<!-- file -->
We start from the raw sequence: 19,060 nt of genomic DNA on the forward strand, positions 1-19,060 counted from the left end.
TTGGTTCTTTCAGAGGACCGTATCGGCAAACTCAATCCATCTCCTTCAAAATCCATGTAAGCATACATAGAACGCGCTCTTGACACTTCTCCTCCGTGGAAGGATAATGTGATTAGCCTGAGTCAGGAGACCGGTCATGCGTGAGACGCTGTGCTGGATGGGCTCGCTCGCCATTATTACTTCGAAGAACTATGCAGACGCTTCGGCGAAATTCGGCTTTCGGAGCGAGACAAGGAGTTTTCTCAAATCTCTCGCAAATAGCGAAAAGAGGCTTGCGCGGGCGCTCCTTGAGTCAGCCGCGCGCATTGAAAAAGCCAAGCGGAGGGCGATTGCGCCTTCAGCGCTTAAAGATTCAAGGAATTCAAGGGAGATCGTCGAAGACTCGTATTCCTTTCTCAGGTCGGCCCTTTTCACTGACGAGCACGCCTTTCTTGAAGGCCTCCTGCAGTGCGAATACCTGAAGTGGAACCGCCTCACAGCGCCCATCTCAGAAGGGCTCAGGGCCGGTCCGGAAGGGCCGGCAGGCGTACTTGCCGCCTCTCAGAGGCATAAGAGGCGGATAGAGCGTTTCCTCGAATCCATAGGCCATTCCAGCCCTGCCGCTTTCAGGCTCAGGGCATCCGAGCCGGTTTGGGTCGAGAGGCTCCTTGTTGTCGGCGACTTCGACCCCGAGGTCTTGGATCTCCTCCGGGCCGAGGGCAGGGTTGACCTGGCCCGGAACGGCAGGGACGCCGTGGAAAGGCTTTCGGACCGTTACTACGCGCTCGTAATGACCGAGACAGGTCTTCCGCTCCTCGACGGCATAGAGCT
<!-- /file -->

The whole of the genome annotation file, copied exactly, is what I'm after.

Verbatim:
We start from the raw sequence: 19,060 nt of genomic DNA on the forward strand, positions 1-19,060 counted from the left end.
TTGGTTCTTTCAGAGGACCGTATCGGCAAACTCAATCCATCTCCTTCAAAATCCATGTAAGCATACATAGAACGCGCTCTTGACACTTCTCCTCCGTGGAAGGATAATGTGATTAGCCTGAGTCAGGAGACCGGTCATGCGTGAGACGCTGTGCTGGATGGGCTCGCTCGCCATTATTACTTCGAAGAACTATGCAGACGCTTCGGCGAAATTCGGCTTTCGGAGCGAGACAAGGAGTTTTCTCAAATCTCTCGCAAATAGCGAAAAGAGGCTTGCGCGGGCGCTCCTTGAGTCAGCCGCGCGCATTGAAAAAGCCAAGCGGAGGGCGATTGCGCCTTCAGCGCTTAAAGATTCAAGGAATTCAAGGGAGATCGTCGAAGACTCGTATTCCTTTCTCAGGTCGGCCCTTTTCACTGACGAGCACGCCTTTCTTGAAGGCCTCCTGCAGTGCGAATACCTGAAGTGGAACCGCCTCACAGCGCCCATCTCAGAAGGGCTCAGGGCCGGTCCGGAAGGGCCGGCAGGCGTACTTGCCGCCTCTCAGAGGCATAAGAGGCGGATAGAGCGTTTCCTCGAATCCATAGGCCATTCCAGCCCTGCCGCTTTCAGGCTCAGGGCATCCGAGCCGGTTTGGGTCGAGAGGCTCCTTGTTGTCGGCGACTTCGACCCCGAGGTCTTGGATCTCCTCCGGGCCGAGGGCAGGGTTGACCTGGCCCGGAACGGCAGGGACGCCGTGGAAAGGCTTTCGGACCGTTACTACGCGCTCGTAATGACCGAGACAGGTCTTCCGCTCCTCGACGGCATAGAGCT